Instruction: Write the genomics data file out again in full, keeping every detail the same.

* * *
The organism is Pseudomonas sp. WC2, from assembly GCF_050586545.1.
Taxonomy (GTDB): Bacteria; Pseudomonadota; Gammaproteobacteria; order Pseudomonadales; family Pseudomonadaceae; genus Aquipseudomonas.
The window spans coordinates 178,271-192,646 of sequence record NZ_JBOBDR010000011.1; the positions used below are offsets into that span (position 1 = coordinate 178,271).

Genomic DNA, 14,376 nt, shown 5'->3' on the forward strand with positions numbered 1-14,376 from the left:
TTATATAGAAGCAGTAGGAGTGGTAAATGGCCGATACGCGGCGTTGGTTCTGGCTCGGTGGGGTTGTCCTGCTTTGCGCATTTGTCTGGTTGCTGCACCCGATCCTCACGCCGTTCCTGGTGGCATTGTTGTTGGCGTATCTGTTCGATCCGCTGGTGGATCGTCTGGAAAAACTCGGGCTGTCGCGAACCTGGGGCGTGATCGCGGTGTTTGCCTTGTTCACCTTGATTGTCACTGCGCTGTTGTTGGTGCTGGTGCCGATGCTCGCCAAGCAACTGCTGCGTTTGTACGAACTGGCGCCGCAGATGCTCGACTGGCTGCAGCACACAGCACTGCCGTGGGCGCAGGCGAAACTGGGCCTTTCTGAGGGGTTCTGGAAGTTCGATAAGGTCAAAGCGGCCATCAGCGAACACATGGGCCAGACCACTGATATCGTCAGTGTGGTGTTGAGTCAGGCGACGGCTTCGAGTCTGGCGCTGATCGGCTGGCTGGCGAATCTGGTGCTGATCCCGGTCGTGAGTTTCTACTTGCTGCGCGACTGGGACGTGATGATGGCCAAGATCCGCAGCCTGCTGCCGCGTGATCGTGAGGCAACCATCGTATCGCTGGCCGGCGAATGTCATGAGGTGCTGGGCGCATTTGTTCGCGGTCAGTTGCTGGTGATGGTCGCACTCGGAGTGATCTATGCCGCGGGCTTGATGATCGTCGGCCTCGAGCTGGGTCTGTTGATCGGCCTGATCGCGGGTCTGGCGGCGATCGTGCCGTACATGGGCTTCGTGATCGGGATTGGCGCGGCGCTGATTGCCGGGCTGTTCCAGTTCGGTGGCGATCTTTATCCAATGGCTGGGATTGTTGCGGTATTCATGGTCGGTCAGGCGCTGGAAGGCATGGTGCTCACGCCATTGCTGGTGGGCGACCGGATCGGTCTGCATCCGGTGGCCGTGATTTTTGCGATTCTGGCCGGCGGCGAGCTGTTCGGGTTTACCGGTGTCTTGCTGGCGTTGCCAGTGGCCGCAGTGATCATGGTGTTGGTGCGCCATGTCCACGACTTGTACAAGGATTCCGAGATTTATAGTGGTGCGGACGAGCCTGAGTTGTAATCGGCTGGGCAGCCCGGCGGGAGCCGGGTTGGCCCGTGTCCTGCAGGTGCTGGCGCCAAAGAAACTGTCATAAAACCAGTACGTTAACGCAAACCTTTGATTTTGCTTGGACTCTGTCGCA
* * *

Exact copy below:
The organism is Pseudomonas sp. WC2, from assembly GCF_050586545.1.
Taxonomy (GTDB): Bacteria; Pseudomonadota; Gammaproteobacteria; order Pseudomonadales; family Pseudomonadaceae; genus Aquipseudomonas.
The window spans coordinates 178,271-192,646 of sequence record NZ_JBOBDR010000011.1; the positions used below are offsets into that span (position 1 = coordinate 178,271).

Genomic DNA, 14,376 nt, shown 5'->3' on the forward strand with positions numbered 1-14,376 from the left:
TTATATAGAAGCAGTAGGAGTGGTAAATGGCCGATACGCGGCGTTGGTTCTGGCTCGGTGGGGTTGTCCTGCTTTGCGCATTTGTCTGGTTGCTGCACCCGATCCTCACGCCGTTCCTGGTGGCATTGTTGTTGGCGTATCTGTTCGATCCGCTGGTGGATCGTCTGGAAAAACTCGGGCTGTCGCGAACCTGGGGCGTGATCGCGGTGTTTGCCTTGTTCACCTTGATTGTCACTGCGCTGTTGTTGGTGCTGGTGCCGATGCTCGCCAAGCAACTGCTGCGTTTGTACGAACTGGCGCCGCAGATGCTCGACTGGCTGCAGCACACAGCACTGCCGTGGGCGCAGGCGAAACTGGGCCTTTCTGAGGGGTTCTGGAAGTTCGATAAGGTCAAAGCGGCCATCAGCGAACACATGGGCCAGACCACTGATATCGTCAGTGTGGTGTTGAGTCAGGCGACGGCTTCGAGTCTGGCGCTGATCGGCTGGCTGGCGAATCTGGTGCTGATCCCGGTCGTGAGTTTCTACTTGCTGCGCGACTGGGACGTGATGATGGCCAAGATCCGCAGCCTGCTGCCGCGTGATCGTGAGGCAACCATCGTATCGCTGGCCGGCGAATGTCATGAGGTGCTGGGCGCATTTGTTCGCGGTCAGTTGCTGGTGATGGTCGCACTCGGAGTGATCTATGCCGCGGGCTTGATGATCGTCGGCCTCGAGCTGGGTCTGTTGATCGGCCTGATCGCGGGTCTGGCGGCGATCGTGCCGTACATGGGCTTCGTGATCGGGATTGGCGCGGCGCTGATTGCCGGGCTGTTCCAGTTCGGTGGCGATCTTTATCCAATGGCTGGGATTGTTGCGGTATTCATGGTCGGTCAGGCGCTGGAAGGCATGGTGCTCACGCCATTGCTGGTGGGCGACCGGATCGGTCTGCATCCGGTGGCCGTGATTTTTGCGATTCTGGCCGGCGGCGAGCTGTTCGGGTTTACCGGTGTCTTGCTGGCGTTGCCAGTGGCCGCAGTGATCATGGTGTTGGTGCGCCATGTCCACGACTTGTACAAGGATTCCGAGATTTATAGTGGTGCGGACGAGCCTGAGTTGTAATCGGCTGGGCAGCCCGGCGGGAGCCGGGTTGGCCCGTGTCCTGCAGGTGCTGGCGCCAAAGAAACTGTCATAAAACCAGTACGTTAACGCAAACCTTTGATTTTGCTTGGACTCTGTCGCA